“Listen to the music of the carousel,
The tinglelingle, lingle of the ice cream bell,
The splishing and the splashing of a moonlight swim
The roaring of the waves when the surf comes in.…
“Summer time is here wake up and come alive,
Put away a scarf and glove.
Here come summer sounds,
The summer sounds I love.”
(excerpts from the song Summer Sounds, Roy Bennett/Sid Tepper)
The day my mother died a month ago, my daughter Karen sent me those song lyrics in response to a picture I’d posted of her and her brother, Matt, with their grandma last summer. To my surprise, that photo generated one of Karen’s most vivid memories of happy times with her grandma.
Mom sang all the way across the state, and the kids sang with her. Especially memorable was Summer Sounds. All these years later the kids can still hear her singing those words.
Matt, upon seeing the picture and reading Karen’s words, wrote: “When I hear this song, I can also smell Grandma’s Mercury Bobcat and hear the crinkle of brown paper sacks that had rewards in them for each 50 miles of the Seattle-Spokane trip.”
When I read my kids’ memories, I could picture my mom behind the wheel singing at the top of her lungs—and she’d be leaning forward. She rarely sat back against the seat, being the high-energy, intense person that she was.
And that led me to another memory. Mom’s energy and intensity reminded me that she sprinted through life. If the phone or doorbell rang, she leapt to her feet and jogged to see who was there.
And that led me to another memory: Her fellow school teachers used to call out during recess, “No running on the blacktop!”—but they weren’t hollering to students, they were calling out to Mom. She hurried through life at a trot—until she had one leg amputated, but that’s another story.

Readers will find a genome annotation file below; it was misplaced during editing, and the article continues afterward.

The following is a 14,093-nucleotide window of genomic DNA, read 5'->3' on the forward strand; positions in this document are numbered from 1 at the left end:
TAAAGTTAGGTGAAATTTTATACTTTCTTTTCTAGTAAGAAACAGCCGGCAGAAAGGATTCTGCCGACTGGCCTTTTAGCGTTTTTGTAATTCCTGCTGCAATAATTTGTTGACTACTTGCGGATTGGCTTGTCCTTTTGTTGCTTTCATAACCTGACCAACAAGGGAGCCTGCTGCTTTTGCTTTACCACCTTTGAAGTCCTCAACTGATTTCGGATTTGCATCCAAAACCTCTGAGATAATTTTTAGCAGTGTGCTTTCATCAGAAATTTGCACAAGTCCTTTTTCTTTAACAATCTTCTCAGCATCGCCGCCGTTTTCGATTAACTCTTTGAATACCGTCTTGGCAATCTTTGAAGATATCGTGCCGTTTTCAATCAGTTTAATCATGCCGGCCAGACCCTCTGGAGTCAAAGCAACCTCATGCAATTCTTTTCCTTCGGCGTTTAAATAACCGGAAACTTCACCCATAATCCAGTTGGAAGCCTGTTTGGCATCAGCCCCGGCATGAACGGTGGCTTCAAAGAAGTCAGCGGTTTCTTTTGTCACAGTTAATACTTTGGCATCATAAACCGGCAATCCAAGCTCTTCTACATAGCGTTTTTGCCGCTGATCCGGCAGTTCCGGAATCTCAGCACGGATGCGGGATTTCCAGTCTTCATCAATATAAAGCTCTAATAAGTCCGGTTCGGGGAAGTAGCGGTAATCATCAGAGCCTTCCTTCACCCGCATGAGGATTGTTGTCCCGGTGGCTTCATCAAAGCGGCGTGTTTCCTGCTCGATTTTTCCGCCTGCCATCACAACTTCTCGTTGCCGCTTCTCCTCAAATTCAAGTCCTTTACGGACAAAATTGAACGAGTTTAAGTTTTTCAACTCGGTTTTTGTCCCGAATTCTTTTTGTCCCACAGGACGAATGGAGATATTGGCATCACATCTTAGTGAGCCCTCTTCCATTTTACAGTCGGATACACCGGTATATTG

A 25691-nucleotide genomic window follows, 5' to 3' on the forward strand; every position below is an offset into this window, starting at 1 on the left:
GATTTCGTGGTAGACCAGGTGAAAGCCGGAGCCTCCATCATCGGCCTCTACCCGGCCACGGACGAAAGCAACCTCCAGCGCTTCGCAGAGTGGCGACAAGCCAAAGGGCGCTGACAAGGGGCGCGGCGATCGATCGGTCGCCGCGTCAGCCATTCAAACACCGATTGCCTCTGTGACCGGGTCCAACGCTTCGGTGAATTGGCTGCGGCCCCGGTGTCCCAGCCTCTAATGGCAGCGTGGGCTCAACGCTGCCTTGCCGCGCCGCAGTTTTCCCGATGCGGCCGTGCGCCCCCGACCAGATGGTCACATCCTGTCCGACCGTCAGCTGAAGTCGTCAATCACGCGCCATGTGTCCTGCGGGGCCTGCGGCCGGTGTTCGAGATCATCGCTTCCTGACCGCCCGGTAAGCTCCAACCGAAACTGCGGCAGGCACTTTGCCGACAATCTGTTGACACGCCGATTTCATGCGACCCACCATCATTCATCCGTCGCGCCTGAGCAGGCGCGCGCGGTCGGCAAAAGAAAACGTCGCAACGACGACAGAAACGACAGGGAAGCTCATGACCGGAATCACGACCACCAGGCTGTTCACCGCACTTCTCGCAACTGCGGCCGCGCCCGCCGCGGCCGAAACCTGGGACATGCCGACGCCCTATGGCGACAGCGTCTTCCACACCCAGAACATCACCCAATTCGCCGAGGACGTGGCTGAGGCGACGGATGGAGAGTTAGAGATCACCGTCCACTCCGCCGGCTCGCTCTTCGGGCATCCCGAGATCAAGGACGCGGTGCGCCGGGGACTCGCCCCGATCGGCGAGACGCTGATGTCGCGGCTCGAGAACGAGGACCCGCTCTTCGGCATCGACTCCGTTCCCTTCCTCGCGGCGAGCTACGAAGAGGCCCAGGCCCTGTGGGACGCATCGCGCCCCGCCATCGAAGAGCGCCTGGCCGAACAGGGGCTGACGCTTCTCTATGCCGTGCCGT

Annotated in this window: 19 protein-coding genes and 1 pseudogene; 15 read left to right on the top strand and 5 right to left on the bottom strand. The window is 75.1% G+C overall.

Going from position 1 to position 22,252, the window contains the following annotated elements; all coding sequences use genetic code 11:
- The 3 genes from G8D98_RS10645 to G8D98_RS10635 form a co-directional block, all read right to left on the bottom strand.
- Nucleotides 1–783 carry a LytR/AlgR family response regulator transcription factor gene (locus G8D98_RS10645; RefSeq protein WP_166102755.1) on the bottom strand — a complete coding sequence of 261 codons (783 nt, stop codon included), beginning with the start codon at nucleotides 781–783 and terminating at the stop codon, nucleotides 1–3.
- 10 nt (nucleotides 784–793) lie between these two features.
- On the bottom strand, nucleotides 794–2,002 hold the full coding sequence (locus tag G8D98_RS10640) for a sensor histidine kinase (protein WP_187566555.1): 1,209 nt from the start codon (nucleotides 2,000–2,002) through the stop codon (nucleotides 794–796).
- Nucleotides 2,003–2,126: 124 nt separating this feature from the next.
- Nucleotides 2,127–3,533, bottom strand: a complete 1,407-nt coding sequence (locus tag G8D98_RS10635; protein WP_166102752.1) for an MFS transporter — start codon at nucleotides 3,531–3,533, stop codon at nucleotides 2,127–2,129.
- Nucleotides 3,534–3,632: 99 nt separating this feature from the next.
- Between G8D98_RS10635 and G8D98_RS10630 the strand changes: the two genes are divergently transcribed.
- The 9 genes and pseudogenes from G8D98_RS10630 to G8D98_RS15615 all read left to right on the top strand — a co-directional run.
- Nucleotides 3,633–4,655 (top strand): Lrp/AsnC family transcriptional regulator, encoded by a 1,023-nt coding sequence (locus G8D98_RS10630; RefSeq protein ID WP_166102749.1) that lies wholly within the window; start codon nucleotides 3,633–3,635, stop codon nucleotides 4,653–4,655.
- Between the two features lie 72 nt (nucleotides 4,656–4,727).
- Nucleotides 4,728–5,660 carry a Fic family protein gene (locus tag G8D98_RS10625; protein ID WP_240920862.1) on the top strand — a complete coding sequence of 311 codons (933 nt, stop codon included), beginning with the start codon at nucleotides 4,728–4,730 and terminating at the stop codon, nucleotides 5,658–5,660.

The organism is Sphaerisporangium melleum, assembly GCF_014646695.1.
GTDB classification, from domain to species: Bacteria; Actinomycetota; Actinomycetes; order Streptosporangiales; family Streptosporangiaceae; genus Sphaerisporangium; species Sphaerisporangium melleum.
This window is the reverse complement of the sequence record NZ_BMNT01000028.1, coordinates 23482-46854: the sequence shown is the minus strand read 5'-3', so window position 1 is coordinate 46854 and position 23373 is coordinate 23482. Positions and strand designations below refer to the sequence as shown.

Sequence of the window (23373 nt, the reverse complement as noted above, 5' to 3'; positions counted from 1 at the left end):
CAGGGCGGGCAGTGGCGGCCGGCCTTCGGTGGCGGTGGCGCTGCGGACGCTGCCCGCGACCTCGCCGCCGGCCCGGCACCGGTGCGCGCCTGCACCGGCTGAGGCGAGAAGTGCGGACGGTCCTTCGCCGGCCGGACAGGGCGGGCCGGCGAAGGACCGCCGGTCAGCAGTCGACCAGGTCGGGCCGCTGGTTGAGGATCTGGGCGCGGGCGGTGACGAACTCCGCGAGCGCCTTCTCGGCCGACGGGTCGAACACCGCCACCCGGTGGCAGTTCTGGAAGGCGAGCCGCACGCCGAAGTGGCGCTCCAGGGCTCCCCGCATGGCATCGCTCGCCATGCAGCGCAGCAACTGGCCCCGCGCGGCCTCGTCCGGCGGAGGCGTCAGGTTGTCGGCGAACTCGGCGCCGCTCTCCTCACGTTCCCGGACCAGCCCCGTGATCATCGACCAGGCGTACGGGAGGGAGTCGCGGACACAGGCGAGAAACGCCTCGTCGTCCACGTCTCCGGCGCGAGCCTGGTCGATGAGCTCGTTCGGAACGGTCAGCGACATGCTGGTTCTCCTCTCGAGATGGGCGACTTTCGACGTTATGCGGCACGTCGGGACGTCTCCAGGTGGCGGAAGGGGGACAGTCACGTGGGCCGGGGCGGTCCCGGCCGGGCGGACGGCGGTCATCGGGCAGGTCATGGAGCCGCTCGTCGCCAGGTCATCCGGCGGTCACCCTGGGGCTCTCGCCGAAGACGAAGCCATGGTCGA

Just think, all those memories were generated by that one photo.
Photos can trigger your memories, too—memories that are crucial in the development of your memoir’s significant people. That’s important because you don’t want—and especially your readers don’t want—lifeless characters, what Carly Sandifer calls “cardboard characters.”
So, find a photo of a prominent person in your memoir. Take time to look at the picture and let it stir up memories.
Rediscover that person’s quirks, gestures, body language, habits, appearance, talents, strengths, and weaknesses.
What relationship did you have with that person?
What emotions does the picture bring to mind?
Set the photo aside and let your brain and heart work in your subconscious for a day or so.
Then let your photo help you dig deeply into your story. Let yourself revisit your relationship with the person.
Think back: Who were you back then?
Let the picture remind you of sights, smells, tastes, feels, and sounds.
What was going on under the surface? What difference did that person make in your life? What if you hadn’t had that experience with that person? How would you have turned out differently?
Write life and personality into your memoir’s main characters. Create multi-dimensional, memorable, compelling characters. Your readers will thank you.